The Cincinnati processor bought plenty of modern equipment for its new plant, but the company relies on veteran employees to mix and pack the ice cream by hand.

Jim Carper 
Chief Editor

How does a company founded in the 19th century go about remaking itself in the 21st century? Very carefully.

Louis Graeter started Graeter’s Manufacturing Co. in 1870. For most of the 20th century, the company made ice cream in a converted printing factory on Reading Road in Cincinnati. There, employees hand-filled buckets with ice cream mix, carried them to work stations and poured the mix into spinning vessels called French pots. Other workers stirred the hardening mix with paddles. Then the pints were handpacked and lidded (another manual operation).

In 2007, a fourth generation of Graeters moved into management (see related article on page 95). Richard A. Graeter II is president and CEO. His cousin Bob Graeter is head of manufacturing and Bob’s brother Chip directs the retail operations. As part of a strategic plan, the Graeters’ decided to sell ice cream beyond the Cincinnati region. They built a 28,000-square-foot manufacturing and warehouse facility that opened in 2010. The new plant incorporates automated technology while preserving the most important processes done by hand. The facility includes:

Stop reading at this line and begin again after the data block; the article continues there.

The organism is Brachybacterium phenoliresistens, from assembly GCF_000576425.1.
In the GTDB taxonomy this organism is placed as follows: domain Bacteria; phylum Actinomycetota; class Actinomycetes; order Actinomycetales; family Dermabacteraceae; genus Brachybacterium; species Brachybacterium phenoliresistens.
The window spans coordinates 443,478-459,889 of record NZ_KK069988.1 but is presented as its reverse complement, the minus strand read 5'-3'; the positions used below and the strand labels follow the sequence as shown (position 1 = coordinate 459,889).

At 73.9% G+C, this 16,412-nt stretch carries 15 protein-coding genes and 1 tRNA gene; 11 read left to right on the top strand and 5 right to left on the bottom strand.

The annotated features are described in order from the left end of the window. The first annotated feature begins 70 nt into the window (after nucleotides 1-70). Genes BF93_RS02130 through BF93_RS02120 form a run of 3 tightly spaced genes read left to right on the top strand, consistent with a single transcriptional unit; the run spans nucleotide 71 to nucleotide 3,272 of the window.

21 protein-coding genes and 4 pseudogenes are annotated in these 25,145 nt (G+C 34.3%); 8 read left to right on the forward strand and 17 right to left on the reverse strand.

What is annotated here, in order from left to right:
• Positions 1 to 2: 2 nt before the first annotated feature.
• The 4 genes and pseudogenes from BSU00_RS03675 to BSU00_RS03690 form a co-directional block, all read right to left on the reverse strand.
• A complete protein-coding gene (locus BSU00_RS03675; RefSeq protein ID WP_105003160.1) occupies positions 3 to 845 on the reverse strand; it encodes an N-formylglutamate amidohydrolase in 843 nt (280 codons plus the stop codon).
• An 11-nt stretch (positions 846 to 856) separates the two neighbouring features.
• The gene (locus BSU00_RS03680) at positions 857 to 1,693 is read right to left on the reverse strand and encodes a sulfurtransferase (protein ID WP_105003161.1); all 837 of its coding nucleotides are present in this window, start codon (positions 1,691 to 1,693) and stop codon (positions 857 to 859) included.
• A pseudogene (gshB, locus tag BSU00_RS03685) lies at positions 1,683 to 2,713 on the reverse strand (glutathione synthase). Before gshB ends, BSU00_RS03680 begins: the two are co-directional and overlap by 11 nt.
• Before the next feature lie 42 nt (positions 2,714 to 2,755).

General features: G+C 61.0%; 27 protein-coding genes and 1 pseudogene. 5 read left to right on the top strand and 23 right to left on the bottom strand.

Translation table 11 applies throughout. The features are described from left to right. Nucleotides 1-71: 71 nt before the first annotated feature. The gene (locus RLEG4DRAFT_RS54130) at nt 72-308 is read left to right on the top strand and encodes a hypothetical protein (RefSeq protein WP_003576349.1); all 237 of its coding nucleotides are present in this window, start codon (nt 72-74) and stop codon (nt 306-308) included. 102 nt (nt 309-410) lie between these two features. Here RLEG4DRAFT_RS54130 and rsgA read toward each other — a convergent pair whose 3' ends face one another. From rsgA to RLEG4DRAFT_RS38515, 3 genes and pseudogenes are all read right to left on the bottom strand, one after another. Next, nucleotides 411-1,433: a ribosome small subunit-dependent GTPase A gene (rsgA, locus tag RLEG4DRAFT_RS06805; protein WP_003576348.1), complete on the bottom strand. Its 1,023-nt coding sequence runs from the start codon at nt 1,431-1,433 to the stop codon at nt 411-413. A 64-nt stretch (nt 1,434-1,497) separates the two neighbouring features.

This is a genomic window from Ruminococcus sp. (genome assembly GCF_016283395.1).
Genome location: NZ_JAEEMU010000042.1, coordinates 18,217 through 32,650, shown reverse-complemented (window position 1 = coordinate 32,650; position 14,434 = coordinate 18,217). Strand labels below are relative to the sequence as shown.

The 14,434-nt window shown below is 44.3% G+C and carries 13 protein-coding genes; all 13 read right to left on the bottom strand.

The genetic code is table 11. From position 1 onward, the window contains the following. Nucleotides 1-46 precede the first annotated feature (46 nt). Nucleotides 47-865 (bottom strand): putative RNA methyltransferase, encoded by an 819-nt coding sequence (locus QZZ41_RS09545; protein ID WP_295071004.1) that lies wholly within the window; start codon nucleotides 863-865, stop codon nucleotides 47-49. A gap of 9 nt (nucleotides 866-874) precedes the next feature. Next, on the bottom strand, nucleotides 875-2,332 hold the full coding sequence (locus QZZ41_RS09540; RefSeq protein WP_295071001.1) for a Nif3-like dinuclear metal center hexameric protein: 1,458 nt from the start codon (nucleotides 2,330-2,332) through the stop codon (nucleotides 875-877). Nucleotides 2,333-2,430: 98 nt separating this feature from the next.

•  New pasteurization and mixing tanks

•  Overhead piping and pumping of liquid ingredients

•  Closed containers during processing

•  Two refrigerated receiving bays

•  Automatic lidding

•  Robotic palletizing

In 2007, Graeter’s sold ice cream to about 33 local Kroger stores. Four years later, the processor is servicing as many as 4,500 grocery stores (and possibly more by year’s end). In that period, the company went from 0 “ship-to” points (meaning other company warehouses or distribution centers that store and/or distribute Graeter’s to grocery stores) to about 33 today. Despite these complexities, Graeter’s still achieved a 99.34% shipping accuracy rate.

For these reasons, the Graeter’s ice cream facility on Regina Graeter Way in Cincinnati is the 2011 Dairy Foods Plant of the Year. Graeter’s runs production shifts from Tuesday to Friday. The plant is capable of producing 1 million gallons of ice cream annually. Current weekly product is about 12,000 gallons (about 625,000 gallons annually). Should there be greater need, management can add shifts, build new work stations or both. The plant was designed for expansion.